George Bacchus: 'I was offered bribe to recant charges against Gajraj'
Stabroek News
June 16, 2004

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Death squad informant George Bacchus says he was offered a bribe and safe passage out of the country to recant allegations he had made against Home Affairs Minister Ronald Gajraj who he implicated in the activities of a death squad.

Bacchus yesterday contacted Stabroek News, denying claims by PPP Member of Parliament (MP) Shirley Edwards who claimed he retracted allegations he first made at the start of the year.

Bacchus admits that he did retract the allegations in an interview which is yet to be broadcasted, but he still stands by statements he made earlier in the year against the minister who he says helped organise the killings.

In January, after his brother was murdered in a driveby shooting, Bacchus publicly admitted that he once used his own money to locate criminals for a group which executed several wanted men.

He also alleged that the minister sanctioned the men's activities and implicated several senior policemen and prominent businessmen, who provided the group with financial and tactical support.

But in a statement to the press on Monday, Edwards said Bacchus, who is her neighbour, approached her and indicated his desire to retract the allegations he made about the minister.

"According to him, he knew that [Minister] Gajraj was neither in nor responsible for any death squads... But he was angry that when he told Minister Gajraj, who were responsible for the killing of his brother, the minister, he claims, did not act promptly," the press statement quoted her as saying.

Bacchus has publicly stated that he contacted the minister on the night his brother was killed and identified the suspects and this has been confirmed by the minister. Three men were held for that murder and while one, Mark Thomas, died in mysterious circumstances, the others, Ashton King and Shawn Hinds are in jail awaiting the completion of the Preliminary Inquiry.

"Bacchus said he was angry and that's why he made the allegations against the Minister. Bacchus said that he now wanted the public to know that Minister Gajraj was not involved in any death squad," she said in the statement.

Edwards said she believed this to be a good idea and undertook to contact someone to record his disclaimer. But before she could put arrangements in place Bacchus was visited by a BBC crew, talk show host Roger Moore, other media persons and others.

Edwards says she nevertheless acted on her earlier conversation and contacted Michael Gordon, a senior communications officer at the Government Information Agency (GINA), who visited and interviewed Bacchus at her home.

"I wish to state that at no time was there any talk of or promise of a bribe to do that or any other interview. Also, I never heard Gordon or anyone else offering Bacchus a bribe. He did the interview of his own free will."

But Bacchus denies ever having spoken with Edwards, though he does admit that he did the interview after he was offered $10M and safe passage out of the country.

"If you were in my position what would you do?" asks Bacchus, who explains that he agreed to make the tape because of the danger he faced.

He says he is still being targeted by `hitmen' who work with the death squad as well as others who work for a businessman, one of the men he had originally implicated.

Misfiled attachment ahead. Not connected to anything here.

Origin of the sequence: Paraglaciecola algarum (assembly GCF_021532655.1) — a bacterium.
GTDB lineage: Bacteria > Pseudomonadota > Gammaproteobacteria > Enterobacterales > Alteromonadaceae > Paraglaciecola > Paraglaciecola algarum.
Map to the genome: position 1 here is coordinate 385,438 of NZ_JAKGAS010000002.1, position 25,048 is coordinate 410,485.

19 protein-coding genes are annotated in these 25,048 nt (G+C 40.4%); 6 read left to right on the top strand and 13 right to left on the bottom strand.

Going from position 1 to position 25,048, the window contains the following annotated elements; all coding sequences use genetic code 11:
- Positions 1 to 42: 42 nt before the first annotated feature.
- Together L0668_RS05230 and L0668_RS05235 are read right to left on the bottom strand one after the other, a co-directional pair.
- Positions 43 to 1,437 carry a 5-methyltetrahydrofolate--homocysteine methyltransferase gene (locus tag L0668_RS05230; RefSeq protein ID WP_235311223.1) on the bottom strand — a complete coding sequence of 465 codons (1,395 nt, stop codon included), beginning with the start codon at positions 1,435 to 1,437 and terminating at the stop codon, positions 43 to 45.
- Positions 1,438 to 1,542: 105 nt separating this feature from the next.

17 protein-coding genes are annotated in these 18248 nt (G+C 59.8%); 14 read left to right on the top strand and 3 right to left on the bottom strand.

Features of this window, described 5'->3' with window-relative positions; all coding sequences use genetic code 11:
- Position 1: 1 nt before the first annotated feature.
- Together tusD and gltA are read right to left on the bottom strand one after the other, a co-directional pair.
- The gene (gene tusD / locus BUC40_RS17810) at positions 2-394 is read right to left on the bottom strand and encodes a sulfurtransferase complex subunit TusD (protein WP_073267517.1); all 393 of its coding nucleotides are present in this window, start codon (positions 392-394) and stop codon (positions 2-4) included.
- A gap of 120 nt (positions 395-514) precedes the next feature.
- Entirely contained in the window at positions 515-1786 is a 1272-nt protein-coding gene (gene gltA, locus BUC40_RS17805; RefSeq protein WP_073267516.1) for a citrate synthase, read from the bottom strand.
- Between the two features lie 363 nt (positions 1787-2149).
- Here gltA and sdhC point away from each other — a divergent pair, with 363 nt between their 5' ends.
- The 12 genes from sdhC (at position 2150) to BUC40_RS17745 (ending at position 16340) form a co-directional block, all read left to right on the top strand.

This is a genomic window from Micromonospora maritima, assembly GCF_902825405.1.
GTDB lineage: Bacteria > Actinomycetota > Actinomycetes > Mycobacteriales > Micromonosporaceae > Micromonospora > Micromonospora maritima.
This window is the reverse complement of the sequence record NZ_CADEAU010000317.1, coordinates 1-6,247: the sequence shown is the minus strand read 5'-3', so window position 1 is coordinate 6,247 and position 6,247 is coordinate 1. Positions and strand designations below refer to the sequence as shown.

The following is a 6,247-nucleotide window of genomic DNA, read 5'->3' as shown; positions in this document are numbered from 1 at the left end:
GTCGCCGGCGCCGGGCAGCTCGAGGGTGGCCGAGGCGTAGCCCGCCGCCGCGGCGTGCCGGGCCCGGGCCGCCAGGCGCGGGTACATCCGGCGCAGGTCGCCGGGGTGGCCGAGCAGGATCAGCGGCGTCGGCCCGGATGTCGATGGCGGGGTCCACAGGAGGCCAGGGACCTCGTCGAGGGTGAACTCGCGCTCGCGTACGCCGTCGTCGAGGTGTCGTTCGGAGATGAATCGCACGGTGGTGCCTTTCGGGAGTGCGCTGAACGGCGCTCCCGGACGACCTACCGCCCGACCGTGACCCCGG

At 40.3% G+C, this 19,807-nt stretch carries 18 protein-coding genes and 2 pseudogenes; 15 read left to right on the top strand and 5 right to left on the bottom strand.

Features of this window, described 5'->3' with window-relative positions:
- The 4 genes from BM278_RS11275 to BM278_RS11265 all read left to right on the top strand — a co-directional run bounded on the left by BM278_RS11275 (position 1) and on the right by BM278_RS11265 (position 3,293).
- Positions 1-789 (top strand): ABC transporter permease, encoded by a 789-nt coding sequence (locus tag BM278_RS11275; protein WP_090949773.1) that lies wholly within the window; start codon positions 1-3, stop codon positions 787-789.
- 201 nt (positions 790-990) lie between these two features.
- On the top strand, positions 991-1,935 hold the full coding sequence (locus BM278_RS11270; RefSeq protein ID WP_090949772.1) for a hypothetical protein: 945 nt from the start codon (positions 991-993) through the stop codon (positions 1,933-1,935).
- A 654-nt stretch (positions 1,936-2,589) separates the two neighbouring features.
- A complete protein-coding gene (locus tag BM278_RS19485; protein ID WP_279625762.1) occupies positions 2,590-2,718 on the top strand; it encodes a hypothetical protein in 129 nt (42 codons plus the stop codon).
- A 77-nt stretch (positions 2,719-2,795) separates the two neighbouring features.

Only recently he was informed that a man armed with a rifle fitted with telescopic lens was positioned close to his home.

Bacchus says he was subsequently approached and told that he would be given $10M to recant his statement, but it was not by Edwards.

"I never had any conversation with Shirley Edwards..." he said yesterday.

"Me and that woman don't talk..." he added, further disputing her claims that they enjoy good neighbourly relations.

He said he was given a prepared statement, which he was instructed to read when he was interviewed in Edward's home, two houses away from his.

Bacchus admits that he was visited by BBC journalists and local media practitioners.

Edwards when contacted for comment yesterday said, "When the commission is set up I will say everything there... I am not prepared to say anything now."

Gordon has confirmed that he did conduct the interview, albeit in his personal capacity and he says Edwards' statement is a fair reflection of what transpired.

Meanwhile, in face of criticism that he may have lost credibility as a result of what has transpired, Bacchus said that he exposed what had been happening to at least four prominent individuals, even before his brother was killed.

"When last you see a body fall?" he also said, adding that there has been an irrefutable reduction in unsolved abductions as well as killings since he went public.

Bacchus' allegations fuelled protest marches throughout the city and calls by many groups including the opposition parties, the Guyana Bar Association (GBA), the Guyana Human Rights Association (GHRA) and the Guyana Council of Churches, for an independent inquiry to investigate the claims.

One month ago President Bharrat Jagdeo established a commission of inquiry to determine if there is any credible evidence to support the allegations that have been levelled against the minister.

But the opposition is against the composition of the panel and its terms of reference.

Bacchus is prepared to testify before a commission of inquiry, but he also harbours reservations about the one being proposed.

He is also interested in his protection and for other potential witnesses. In this regard, he regretted encouraging other people with information to come forward, since they have only been left exposed.

He said while people have come forward nothing has been done about their information. He cited at least two attempts so far to abduct one of the persons who went public with the information.